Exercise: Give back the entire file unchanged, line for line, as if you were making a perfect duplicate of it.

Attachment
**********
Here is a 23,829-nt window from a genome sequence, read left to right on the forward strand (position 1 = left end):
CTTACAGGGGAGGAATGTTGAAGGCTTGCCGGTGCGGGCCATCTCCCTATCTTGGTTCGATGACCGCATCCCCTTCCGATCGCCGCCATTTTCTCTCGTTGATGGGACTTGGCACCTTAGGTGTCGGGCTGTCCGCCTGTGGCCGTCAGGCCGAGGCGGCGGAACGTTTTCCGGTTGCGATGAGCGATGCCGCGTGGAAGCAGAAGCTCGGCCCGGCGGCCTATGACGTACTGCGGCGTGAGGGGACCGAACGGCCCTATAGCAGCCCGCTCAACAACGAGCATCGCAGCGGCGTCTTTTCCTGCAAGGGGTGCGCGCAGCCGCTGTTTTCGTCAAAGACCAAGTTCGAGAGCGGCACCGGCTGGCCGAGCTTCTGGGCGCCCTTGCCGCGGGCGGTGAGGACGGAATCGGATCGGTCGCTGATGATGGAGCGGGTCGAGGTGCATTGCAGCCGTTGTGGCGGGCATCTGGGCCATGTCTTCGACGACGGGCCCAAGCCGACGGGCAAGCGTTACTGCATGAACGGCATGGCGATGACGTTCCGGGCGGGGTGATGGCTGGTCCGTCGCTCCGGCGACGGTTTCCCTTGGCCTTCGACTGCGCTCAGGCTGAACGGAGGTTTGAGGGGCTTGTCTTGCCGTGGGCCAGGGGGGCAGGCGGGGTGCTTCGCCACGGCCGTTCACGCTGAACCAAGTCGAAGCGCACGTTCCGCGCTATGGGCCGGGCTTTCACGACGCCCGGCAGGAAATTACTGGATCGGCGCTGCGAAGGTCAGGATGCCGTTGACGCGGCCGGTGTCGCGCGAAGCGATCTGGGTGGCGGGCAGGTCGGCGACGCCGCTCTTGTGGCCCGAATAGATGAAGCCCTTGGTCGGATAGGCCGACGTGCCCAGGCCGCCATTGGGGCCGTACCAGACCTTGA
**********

Here is a 23,829-nt window from a genome sequence, read left to right on the forward strand (position 1 = left end):
CTTACAGGGGAGGAATGTTGAAGGCTTGCCGGTGCGGGCCATCTCCCTATCTTGGTTCGATGACCGCATCCCCTTCCGATCGCCGCCATTTTCTCTCGTTGATGGGACTTGGCACCTTAGGTGTCGGGCTGTCCGCCTGTGGCCGTCAGGCCGAGGCGGCGGAACGTTTTCCGGTTGCGATGAGCGATGCCGCGTGGAAGCAGAAGCTCGGCCCGGCGGCCTATGACGTACTGCGGCGTGAGGGGACCGAACGGCCCTATAGCAGCCCGCTCAACAACGAGCATCGCAGCGGCGTCTTTTCCTGCAAGGGGTGCGCGCAGCCGCTGTTTTCGTCAAAGACCAAGTTCGAGAGCGGCACCGGCTGGCCGAGCTTCTGGGCGCCCTTGCCGCGGGCGGTGAGGACGGAATCGGATCGGTCGCTGATGATGGAGCGGGTCGAGGTGCATTGCAGCCGTTGTGGCGGGCATCTGGGCCATGTCTTCGACGACGGGCCCAAGCCGACGGGCAAGCGTTACTGCATGAACGGCATGGCGATGACGTTCCGGGCGGGGTGATGGCTGGTCCGTCGCTCCGGCGACGGTTTCCCTTGGCCTTCGACTGCGCTCAGGCTGAACGGAGGTTTGAGGGGCTTGTCTTGCCGTGGGCCAGGGGGGCAGGCGGGGTGCTTCGCCACGGCCGTTCACGCTGAACCAAGTCGAAGCGCACGTTCCGCGCTATGGGCCGGGCTTTCACGACGCCCGGCAGGAAATTACTGGATCGGCGCTGCGAAGGTCAGGATGCCGTTGACGCGGCCGGTGTCGCGCGAAGCGATCTGGGTGGCGGGCAGGTCGGCGACGCCGCTCTTGTGGCCCGAATAGATGAAGCCCTTGGTCGGATAGGCCGACGTGCCCAGGCCGCCATTGGGGCCGTACCAGACCTTGA